I may have found a way to put my street photos to some use. Not in terms of creativity, or design. I still have no ambitions or confidence in that regard. But there is something else that has been bugging me for ages, and there I may be able to do something with them. Which is trying (against all odds) to change the perception that people have of my city by starting a Facebook page (awful design, but nothing to be done about that, it is the thing that has the reach) where I simply post what I capture around me. And also a tumblr where I post the pictures in a much nicer way, mostly in order to satisfy my own designer cravings. Doubt that too many people will be looking at that one.
Funnily enough it isn’t only foreigners who have a very warped perception of this place. Locals have it too. For me, this city is magic. For the Western tourists who come here it is what they see in the historic peninsula and what they see from the top of the tour bus. They come here with a mis-perception that this is an exotic, oriental city and there is plenty to re-enforce that if all they see is the Grand Bazaar, the palace, the historic mosques and the flocks of Arabic tourists who tend to congregate there and whom they will invariably mistake for locals.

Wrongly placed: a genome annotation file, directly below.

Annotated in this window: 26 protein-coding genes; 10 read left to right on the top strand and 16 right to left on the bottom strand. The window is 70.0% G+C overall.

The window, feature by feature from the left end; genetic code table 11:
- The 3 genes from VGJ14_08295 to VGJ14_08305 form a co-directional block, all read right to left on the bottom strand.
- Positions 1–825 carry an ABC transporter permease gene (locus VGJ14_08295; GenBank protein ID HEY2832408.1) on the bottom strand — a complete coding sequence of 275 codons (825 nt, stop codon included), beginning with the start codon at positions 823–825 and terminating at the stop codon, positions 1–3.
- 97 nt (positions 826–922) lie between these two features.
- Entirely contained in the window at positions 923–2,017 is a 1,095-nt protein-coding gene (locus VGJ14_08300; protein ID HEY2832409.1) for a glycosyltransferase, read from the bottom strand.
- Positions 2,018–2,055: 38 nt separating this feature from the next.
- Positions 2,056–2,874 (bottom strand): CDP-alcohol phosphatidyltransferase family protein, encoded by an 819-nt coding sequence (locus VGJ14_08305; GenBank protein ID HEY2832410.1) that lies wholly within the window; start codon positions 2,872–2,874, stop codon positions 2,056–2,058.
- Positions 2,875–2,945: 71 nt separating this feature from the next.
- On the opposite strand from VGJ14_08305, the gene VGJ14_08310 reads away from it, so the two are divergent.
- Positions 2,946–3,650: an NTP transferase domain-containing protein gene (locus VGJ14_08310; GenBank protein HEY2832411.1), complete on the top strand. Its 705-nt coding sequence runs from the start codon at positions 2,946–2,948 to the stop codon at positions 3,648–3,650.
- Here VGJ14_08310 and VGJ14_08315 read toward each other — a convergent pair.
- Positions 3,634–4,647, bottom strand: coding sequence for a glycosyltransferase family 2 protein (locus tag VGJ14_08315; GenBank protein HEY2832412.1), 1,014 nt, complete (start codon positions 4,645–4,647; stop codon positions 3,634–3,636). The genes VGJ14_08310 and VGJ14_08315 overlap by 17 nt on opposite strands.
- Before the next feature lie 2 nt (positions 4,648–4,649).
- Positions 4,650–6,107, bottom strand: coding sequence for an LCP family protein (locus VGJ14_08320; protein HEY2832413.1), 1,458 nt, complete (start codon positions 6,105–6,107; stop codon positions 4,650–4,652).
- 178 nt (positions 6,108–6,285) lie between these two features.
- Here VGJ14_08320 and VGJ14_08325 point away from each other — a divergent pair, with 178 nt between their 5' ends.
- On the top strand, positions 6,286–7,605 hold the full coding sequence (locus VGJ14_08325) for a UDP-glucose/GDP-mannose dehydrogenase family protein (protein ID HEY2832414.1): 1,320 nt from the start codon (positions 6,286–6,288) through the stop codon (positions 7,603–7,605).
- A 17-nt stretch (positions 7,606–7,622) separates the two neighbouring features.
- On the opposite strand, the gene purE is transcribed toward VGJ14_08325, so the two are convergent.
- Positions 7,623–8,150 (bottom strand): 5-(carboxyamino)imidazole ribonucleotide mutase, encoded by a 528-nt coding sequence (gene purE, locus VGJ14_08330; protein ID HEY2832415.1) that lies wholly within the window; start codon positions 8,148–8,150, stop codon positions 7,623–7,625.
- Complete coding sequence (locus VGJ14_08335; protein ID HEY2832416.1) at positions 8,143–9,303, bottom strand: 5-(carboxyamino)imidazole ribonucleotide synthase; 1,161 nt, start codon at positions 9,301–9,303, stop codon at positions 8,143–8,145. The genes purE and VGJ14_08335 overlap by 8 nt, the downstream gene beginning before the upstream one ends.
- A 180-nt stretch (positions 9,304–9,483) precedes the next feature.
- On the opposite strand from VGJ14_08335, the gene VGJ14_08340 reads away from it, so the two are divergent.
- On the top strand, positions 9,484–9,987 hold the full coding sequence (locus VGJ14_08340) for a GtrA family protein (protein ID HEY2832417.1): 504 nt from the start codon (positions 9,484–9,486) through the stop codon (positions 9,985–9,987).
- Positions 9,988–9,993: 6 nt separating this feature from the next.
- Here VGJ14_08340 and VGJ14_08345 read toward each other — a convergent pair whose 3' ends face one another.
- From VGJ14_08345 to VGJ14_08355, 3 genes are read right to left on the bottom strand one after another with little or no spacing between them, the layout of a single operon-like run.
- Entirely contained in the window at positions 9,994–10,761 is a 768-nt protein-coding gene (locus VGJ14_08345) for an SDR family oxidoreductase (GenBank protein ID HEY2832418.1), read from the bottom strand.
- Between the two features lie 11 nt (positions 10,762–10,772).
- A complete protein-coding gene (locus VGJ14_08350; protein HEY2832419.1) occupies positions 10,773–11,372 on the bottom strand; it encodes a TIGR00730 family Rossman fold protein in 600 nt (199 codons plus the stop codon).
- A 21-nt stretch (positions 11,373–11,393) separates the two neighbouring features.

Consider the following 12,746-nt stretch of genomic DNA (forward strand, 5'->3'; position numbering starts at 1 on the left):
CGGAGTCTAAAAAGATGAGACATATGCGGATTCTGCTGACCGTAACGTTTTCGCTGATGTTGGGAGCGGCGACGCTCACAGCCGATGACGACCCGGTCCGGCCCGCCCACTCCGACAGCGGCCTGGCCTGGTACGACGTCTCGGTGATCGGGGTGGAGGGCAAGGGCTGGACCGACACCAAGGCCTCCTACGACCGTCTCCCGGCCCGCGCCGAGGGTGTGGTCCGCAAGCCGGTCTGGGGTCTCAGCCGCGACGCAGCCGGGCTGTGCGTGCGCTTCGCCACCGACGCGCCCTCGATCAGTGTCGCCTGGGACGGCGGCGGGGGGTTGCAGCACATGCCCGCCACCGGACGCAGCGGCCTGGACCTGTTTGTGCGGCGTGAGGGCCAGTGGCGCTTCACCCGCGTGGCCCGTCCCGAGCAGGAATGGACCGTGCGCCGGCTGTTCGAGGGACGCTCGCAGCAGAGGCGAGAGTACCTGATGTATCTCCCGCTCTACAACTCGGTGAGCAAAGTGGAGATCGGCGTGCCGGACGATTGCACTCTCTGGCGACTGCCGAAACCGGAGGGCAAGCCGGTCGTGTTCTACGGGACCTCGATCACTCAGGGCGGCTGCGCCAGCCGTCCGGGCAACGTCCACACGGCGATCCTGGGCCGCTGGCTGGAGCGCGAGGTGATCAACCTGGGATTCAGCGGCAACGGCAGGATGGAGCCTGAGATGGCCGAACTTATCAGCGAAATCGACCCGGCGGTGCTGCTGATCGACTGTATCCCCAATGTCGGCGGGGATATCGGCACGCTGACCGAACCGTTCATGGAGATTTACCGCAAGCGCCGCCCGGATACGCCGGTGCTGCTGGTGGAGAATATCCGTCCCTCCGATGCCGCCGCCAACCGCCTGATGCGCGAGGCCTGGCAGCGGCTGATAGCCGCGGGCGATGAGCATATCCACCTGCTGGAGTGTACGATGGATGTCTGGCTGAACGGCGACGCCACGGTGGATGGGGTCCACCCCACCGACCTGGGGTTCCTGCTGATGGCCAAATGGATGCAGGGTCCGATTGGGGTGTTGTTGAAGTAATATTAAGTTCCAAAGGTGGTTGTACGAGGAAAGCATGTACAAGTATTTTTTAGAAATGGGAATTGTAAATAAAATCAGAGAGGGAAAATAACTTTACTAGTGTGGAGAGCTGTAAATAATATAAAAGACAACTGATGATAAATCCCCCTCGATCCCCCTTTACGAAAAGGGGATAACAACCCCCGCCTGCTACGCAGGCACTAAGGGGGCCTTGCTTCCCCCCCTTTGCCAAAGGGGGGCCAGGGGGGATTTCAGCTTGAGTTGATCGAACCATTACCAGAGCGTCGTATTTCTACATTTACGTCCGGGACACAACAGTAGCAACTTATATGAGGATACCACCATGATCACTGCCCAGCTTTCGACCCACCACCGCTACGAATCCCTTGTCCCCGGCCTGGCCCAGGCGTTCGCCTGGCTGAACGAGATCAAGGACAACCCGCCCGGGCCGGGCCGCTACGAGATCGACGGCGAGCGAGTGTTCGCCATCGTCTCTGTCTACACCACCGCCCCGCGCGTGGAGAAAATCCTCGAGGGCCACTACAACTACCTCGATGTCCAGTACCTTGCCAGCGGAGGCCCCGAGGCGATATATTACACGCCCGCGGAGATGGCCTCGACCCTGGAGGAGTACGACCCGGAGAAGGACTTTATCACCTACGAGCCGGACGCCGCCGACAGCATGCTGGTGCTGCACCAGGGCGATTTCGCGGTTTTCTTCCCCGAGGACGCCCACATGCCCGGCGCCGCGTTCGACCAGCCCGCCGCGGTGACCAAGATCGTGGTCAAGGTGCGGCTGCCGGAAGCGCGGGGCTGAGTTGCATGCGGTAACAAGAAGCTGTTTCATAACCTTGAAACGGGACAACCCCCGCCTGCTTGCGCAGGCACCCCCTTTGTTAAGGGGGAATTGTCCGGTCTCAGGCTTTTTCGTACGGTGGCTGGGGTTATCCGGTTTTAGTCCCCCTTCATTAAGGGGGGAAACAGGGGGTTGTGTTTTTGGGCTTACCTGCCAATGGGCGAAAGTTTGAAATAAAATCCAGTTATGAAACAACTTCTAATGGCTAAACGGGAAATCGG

For the locals the city is a nightmare of traffic, of congestion. And there is something in the psyche here that involves a lot of self-deprecation. I see this in my students, my friends, my relatives. A deep deep dissatisfaction with who they are and what surrounds them. Very low self esteem. A lot of “we will never amount to anything” nonsense. I have been to lots of big cities. From Hong Kong to Sao Paolo. And of course all the usual suspects like London, Rome and Paris. And yes – 30 years ago Istanbul was a very provincial sister to these. I have actually written about how the city transformed and re-invented itself right here on this blog.
Today, it rocks. It is the metropolis to end all metropolises. It rocks with its youth, with its street animals, with its protest politics, its anger. Its humor. Its resilience. I live in, and therefore I obviously wander around in areas that are congenial to me. I know that there are vast neighborhoods where life is quite different. I know that there is lots of poverty for example. That poverty I do not see where I am. The city is huge. You could spend a lifetime here and not see most of it ever. But I have decided to show what I do see everyday. And hopefully to enable an alternative way of looking at this society. Neither as an orientalist fantasy, nor as a “we will never amount to anything” negativity. We do amount to something. Something energetic, funny, wild, contradictory and provocative. And that is what I want to show.
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